Shoppability, easy-pour key to olive oil packaging design

By Lisa McTigue Pierce in Packaging Design on August 29, 2017

Our first “Who wore it better?” packaging challenge was pretty much a blowout. Packaging professionals picked the package they thought had a better grip, an easier-to-read label and a more authentic-looking container. Was it the one you voted for?

In mid-August 2017, and in the style of Hollywood fashion critiques, we asked packaging designers and other packaging professionals to pick which of two packages for Extra Virgin Olive Oil was better and why: Botticelli or Filippo Berio.

Both products are sold in square green polyethylene terephthalate (PET) bottles with gold plastic continuous-thread closures and gold-foil pressure-sensitive labels. Both containers hold the same amount of product: 1.5 liters.

More than 150 people voted, mostly within the first couple days. A clear winner emerged almost right away—and kept its lead: Filippo Berio at 81%.

 

Why did they prefer this package? Here’s what they liked about the Filippo Berio bottle:

“The front and back label fit the area better, less negative space. The name is in black which stands out and more legible. Has a more ‘crafted’ look with Fillipo’s picture and signature.”

“Label pops more on shelf. Nutrition easier to read. Name on cap is good. Brand stands out.”

“Better branding. Really pops. Front label coverage. Leaf detail on bottle. Branded cap. Back label could be better but it still wins overall.”

 “It is very close to the original glass bottle.”

“The shape of the bottle and the gold portion of the label pops more. It comes across as a higher end product due to those two points.”

“Label contrast with the bottle made label stand out more.”

“The shape of the bottle. The Botticelli bottle reminds me more of mouth rinse than olive oil.”

“The design is more bold—its elements stand out more, whereas Botticelli seems to all blend together. Filippo better conveys that vintage feel.”

“Less cluttered. Brand name/product names are more visible.”

“The larger label gave more impact.”

“More attractive bottle design and label.”

“Easier to read, spot on the shelf.”

“Label covers the bottle better, the complete bottle looks more ‘old country’ authentic. BTW, is that supposed to be a picture of a ‘virgin’ on the Botticelli label? Why?”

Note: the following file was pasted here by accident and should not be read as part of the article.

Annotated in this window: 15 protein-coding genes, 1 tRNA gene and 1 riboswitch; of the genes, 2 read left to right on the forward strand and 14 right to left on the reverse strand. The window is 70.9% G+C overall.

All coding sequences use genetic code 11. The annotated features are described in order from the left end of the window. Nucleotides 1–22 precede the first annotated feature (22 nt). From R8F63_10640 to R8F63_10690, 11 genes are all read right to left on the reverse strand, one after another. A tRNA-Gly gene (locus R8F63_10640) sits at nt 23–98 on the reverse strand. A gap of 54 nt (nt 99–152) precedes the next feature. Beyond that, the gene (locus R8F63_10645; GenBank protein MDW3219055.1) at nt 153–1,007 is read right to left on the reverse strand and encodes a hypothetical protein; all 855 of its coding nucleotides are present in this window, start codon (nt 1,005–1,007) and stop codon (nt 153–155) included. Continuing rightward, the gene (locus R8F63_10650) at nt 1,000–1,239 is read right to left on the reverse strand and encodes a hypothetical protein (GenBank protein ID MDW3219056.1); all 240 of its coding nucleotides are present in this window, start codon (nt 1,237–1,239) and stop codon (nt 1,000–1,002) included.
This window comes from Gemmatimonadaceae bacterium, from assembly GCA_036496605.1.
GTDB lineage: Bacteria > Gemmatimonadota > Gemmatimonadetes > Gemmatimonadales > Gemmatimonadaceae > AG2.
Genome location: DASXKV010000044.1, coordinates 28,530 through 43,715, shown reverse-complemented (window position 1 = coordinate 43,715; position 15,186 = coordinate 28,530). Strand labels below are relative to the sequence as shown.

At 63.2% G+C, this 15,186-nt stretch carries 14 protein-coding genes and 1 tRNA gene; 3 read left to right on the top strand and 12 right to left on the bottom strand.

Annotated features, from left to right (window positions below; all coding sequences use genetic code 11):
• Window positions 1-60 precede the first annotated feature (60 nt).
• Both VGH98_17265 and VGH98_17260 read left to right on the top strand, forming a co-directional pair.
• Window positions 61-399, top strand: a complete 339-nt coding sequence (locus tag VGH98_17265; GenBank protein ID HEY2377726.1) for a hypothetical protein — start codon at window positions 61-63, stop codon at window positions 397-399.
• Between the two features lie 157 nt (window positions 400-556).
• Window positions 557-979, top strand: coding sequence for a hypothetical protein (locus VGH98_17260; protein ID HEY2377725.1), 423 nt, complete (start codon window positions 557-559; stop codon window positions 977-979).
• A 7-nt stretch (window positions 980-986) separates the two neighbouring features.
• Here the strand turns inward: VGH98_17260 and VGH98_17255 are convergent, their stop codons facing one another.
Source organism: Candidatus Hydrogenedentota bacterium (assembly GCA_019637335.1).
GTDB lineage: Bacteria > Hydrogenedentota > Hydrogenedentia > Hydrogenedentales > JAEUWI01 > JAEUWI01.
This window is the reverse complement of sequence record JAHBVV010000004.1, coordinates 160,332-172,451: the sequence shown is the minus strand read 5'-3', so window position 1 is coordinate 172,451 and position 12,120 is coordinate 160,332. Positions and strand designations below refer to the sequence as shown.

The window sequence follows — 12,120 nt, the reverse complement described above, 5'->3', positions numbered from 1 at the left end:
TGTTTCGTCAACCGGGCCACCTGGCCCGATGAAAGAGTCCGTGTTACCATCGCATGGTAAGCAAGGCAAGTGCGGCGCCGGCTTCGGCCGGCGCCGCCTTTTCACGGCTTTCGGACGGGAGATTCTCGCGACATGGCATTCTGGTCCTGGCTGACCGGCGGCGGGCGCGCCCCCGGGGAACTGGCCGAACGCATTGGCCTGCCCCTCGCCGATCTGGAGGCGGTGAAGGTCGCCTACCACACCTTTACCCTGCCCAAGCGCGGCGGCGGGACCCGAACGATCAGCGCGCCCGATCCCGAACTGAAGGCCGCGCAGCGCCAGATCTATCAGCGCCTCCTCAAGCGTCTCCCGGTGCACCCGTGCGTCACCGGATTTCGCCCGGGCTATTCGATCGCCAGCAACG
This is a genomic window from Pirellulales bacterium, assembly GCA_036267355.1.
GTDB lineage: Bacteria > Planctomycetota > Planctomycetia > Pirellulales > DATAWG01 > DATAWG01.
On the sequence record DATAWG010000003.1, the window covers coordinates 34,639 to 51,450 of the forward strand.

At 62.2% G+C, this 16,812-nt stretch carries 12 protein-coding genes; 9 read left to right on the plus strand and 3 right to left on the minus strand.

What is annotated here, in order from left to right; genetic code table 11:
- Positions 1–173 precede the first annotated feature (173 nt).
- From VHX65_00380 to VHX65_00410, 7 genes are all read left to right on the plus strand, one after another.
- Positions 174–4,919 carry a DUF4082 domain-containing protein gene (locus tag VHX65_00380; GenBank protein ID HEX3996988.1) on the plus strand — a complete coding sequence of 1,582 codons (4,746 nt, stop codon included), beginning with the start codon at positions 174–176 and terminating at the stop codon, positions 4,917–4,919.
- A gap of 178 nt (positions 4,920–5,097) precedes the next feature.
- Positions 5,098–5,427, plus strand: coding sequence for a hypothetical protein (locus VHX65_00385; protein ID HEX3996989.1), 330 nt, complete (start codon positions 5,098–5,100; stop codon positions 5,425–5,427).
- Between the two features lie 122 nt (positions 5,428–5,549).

“The brand name and product are more clearly visible on the label and I like the bottle shape better.”

 

Some of the people who voted for Filippo Berio might really have been voting against Botticelli because they pointed out the negative impressions of that package when asked why they chose the package they did:

“More natural. Botticelli looks too many sharp cuts into the bottle.”

“Botticelli’s bottle reminds me a little of cleaning agents. The label looks like it could be a little bit bigger. Fillippo Berrio’s bottle seems like it belongs in a kitchen. The label seems very ‘confident’ if that’s possible.”

“Smooth curves better communicate olive oil. Other is more industrial and typically used for drug products like alcohol or hydrogen peroxide.”

“IMO—the Botticelli bottle ‘looks’ cheap. Why? Label is smaller. The narrower mid portion of the bottle gives an impression of ‘less’ content. The ‘fatter’ Filippo Berio bottle has the appearance of fullness. The larger label has more gold and gives me a more positive and appealing appearance.”

“Berio takes up more space on the bottle, easier to read. Also, the Botticelli bottle looks like there is less volume than the Berio—so less product inside?”

“Smoother lines and more ‘glass like’ shape are soothing and comforting. The sharp bold edges of the Botticelli bottle suggest a strong, masculine ‘tough’ product that would work better for an energy drink or sport bottle.”

 

Oddly enough, a better grip, stronger label and “chiseled” container were the same reasons some people chose the Botticelli bottle:

“Looks like it would be easier to hold the bottle if your hands were wet or slippery.”

“The bottle design looks more deliberate and its chiseled effect fits with the label, The Filippo bottle looks like a PET CSD [carbonated soft drink] container that [has] deformed over time through internal pressure.”

“The grip appears to be better.”

“I prefer the grip on this one. More defined square look is more pleasing to me.”

“More streamline, looks easier to use.”

“Clean look, great grip.”

“Looks bolder, stronger and more impressive.”

“Filippo Berio looks wimpy.”

 

Stay tuned for our next “Who wore it better” challenge: Jerky pouches. We'll open the next poll in our Packaging Design & Concepts and News & Insights newsletters. Sign up for our newsletters here.

If you have a suggestion for a “Who wore it better” poll—do you want to know what your peers think about your package versus your competitor?—send an email to executive editor Lisa Pierce at lisa.pierce@ubm.com.

Thanks for playing!

 

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